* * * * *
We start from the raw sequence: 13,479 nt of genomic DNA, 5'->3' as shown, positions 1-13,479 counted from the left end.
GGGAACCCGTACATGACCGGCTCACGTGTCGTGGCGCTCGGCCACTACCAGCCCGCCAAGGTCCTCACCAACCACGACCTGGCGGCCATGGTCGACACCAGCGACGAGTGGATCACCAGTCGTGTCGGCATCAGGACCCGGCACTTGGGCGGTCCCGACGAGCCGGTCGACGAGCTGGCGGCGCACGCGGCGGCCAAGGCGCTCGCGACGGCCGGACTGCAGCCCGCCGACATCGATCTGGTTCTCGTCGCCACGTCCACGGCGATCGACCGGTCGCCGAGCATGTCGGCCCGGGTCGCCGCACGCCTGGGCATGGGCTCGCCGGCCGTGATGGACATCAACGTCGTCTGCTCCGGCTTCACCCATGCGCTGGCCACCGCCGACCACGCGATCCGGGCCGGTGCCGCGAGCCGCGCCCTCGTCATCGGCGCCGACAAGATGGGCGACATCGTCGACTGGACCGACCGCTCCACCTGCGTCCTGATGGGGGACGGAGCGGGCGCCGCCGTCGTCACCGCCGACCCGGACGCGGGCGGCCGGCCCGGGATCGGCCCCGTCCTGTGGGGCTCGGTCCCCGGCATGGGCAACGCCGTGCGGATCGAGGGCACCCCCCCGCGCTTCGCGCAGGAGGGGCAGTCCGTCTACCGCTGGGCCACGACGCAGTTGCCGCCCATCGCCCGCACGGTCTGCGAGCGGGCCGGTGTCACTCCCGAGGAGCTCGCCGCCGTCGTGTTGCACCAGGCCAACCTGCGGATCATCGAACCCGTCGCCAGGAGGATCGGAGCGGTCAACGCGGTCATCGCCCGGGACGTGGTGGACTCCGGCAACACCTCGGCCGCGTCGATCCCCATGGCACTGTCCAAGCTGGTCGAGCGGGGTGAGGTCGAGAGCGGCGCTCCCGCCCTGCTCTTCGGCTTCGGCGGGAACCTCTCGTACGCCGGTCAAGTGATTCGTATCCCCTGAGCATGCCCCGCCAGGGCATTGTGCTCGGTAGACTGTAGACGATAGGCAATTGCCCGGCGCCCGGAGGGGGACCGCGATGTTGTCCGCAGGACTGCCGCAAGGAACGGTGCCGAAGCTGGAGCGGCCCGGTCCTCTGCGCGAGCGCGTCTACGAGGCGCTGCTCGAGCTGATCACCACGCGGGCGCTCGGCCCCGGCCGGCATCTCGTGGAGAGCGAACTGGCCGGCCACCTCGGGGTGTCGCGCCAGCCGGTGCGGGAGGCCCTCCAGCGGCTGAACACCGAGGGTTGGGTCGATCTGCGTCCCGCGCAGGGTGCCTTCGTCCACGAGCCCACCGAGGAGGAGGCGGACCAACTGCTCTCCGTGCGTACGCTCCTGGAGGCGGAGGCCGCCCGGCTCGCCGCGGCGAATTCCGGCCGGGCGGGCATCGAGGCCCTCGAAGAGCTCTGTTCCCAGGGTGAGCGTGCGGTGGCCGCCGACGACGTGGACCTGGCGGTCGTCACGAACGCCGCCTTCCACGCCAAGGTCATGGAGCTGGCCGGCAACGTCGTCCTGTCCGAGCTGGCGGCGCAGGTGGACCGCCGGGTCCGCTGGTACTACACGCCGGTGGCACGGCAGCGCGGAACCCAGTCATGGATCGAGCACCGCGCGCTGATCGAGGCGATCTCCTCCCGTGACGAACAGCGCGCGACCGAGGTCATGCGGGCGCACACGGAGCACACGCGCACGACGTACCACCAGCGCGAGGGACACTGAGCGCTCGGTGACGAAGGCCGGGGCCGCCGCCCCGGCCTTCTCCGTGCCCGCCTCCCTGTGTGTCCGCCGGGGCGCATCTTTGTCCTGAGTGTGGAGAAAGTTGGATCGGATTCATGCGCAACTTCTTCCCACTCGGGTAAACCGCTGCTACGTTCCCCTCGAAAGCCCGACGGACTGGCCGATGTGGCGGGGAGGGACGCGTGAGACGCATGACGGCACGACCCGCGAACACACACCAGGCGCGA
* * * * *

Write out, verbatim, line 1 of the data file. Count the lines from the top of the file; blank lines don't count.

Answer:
We start from the raw sequence: 13,479 nt of genomic DNA, 5'->3' as shown, positions 1-13,479 counted from the left end.